Mobile Landing Platforms (MLP): 3
Surveillance Ships (T-AGOS): 5
T-AKEs for Maritime Prepositioning (T-AKE MPS): 2
Salvage Ships (T-ARS): 4
Fleet Ocean Tugs (T-ATF): 4
High Speed Transport Ships (HST): 1
Nuclear Attack Submarines (SSN): 54
Nuclear Ballistic Missile Submarines (SSBN): 14
Nuclear Guided Missile Submarines (SSGN): 4
Total Battle Force Ships: 285
In FY 2016 14 battle force ships will be delivered: one Nuclear Aircraft Carrier (CVN), two Nuclear Attack Submarines (SSN), five Littoral Combat Ships (LCS), two Joint High Speed Vessels (JHSV), one Amphibious Transport Dock (LPD), two Destroyers (DDG) and one Zumwalt Class Destroyer (DDG 1000). Three Nuclear Attack Submarines (SSN) will be retired.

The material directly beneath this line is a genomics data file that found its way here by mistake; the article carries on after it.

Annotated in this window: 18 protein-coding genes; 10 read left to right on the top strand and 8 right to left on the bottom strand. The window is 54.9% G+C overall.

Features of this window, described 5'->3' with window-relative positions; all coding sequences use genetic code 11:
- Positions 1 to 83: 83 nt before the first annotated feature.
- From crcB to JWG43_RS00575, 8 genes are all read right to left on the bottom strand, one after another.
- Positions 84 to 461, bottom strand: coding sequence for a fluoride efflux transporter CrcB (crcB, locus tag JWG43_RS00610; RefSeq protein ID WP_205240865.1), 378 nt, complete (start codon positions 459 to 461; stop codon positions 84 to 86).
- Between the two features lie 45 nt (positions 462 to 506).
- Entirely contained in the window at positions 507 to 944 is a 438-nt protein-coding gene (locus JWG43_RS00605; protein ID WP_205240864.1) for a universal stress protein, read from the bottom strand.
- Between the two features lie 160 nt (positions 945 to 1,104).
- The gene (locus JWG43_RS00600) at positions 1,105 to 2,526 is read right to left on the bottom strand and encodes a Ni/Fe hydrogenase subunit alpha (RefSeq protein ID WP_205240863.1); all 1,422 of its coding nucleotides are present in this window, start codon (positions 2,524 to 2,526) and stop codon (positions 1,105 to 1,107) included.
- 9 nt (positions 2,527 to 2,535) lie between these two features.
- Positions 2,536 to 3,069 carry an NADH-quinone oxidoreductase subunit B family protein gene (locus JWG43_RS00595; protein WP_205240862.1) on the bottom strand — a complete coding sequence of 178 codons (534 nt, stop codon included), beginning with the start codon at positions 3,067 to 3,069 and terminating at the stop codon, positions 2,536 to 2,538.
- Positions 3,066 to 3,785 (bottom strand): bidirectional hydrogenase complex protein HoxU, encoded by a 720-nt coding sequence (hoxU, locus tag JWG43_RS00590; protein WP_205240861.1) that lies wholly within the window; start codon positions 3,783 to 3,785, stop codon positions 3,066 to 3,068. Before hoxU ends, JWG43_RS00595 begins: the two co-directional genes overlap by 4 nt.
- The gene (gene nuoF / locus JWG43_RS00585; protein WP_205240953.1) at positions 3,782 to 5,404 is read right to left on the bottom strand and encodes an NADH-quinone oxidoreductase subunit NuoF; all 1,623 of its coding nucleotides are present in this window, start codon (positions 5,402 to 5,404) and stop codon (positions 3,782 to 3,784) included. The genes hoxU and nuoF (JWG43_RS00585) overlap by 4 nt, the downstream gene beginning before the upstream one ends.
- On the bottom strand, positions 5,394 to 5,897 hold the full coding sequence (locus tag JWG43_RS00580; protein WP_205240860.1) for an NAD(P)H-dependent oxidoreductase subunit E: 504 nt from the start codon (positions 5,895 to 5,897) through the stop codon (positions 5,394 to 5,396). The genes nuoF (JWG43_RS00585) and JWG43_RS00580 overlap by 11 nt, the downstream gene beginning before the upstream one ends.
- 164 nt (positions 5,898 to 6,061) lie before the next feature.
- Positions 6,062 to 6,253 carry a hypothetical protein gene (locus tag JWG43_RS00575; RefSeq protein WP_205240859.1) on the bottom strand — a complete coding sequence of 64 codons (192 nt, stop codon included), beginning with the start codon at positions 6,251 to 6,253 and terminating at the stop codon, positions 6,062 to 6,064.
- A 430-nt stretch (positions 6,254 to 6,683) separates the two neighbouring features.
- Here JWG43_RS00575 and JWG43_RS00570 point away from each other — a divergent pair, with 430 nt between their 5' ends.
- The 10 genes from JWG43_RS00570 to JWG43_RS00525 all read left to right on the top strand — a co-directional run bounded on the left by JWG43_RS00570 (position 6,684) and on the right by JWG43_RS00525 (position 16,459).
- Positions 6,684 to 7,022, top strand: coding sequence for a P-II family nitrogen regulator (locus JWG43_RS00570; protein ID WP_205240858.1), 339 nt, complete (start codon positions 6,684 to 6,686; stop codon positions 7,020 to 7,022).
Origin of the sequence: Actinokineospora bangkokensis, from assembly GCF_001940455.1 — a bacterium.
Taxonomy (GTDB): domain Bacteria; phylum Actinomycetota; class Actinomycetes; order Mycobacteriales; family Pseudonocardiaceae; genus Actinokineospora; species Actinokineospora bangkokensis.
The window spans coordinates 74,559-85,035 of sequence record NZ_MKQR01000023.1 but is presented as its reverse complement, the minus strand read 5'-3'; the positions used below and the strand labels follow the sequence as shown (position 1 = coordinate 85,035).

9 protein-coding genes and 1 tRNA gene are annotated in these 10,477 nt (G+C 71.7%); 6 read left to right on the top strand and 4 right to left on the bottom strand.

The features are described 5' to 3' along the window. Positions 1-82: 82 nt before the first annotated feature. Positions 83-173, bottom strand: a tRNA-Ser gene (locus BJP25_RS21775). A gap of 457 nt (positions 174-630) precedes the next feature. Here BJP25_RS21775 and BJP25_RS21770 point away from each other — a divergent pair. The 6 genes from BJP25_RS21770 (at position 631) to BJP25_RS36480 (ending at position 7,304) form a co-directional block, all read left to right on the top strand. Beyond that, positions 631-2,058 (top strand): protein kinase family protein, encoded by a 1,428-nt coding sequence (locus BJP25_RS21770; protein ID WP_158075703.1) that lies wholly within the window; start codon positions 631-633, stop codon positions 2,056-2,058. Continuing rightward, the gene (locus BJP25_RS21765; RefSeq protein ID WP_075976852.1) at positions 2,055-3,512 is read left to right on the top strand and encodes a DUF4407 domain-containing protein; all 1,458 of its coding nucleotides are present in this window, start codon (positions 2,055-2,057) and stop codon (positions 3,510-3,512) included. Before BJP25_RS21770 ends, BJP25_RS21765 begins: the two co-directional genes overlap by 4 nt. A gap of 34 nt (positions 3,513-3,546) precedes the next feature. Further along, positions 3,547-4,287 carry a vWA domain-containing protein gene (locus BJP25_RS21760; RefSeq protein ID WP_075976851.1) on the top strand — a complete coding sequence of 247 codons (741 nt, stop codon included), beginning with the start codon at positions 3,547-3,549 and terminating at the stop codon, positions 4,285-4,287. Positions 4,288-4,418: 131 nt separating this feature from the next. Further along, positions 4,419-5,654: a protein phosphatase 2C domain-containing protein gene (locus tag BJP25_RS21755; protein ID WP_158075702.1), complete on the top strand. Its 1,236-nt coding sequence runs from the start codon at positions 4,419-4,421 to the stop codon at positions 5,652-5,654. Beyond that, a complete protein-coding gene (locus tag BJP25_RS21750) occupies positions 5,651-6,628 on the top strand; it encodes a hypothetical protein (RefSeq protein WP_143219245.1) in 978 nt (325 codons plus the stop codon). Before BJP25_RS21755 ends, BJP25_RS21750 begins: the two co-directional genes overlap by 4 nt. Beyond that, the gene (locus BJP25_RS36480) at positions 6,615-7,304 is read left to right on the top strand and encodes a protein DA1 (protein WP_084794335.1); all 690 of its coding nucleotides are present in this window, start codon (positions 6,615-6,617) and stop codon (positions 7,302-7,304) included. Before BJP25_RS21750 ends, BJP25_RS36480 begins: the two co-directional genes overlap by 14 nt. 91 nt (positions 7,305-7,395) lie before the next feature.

Active Air Wings
Navy Carrier Air Wings 10
Marine Air Wings 3
Patrol Wings 3
Helicopter Maritime Strike Wings 2
Helicopter Combat Support Wings 2
Total Aviation Assets:
ANTI SUB: 3
IN FLIGHT REFUELING: 78
ROTARY WING: 1,375
EXECUTIVE ROTARY WING: 19
STRIKE FIGHTER: 1,171
TRAINING JET: 285
TRAINING PROP: 290
TRAINING UTILITY: 25
BAMS-D (RQ-4A UAV): 4
UAS (UAV) Combat support: 105
UAS (UAV) Patrol: 4
UAS (UAV) ROTARY WING: 41
Total: 4,056 aircraft of all types.
South Front: Analysis & Intelligence (SF) is a public analytical project maintained by an independent team of experts from four corners of the earth. SF focuses on international relations and crises working through a number of media platforms. They provide military operations analysis and other important data where crisis points affect tensions between countries and nations. They dig out truth barely covered by states concerned and their mainstream media. SF does not receive any funding from corporations or governments. They are supported by reader donations.
*All posts on behalf of South Front are made by Gordon Duff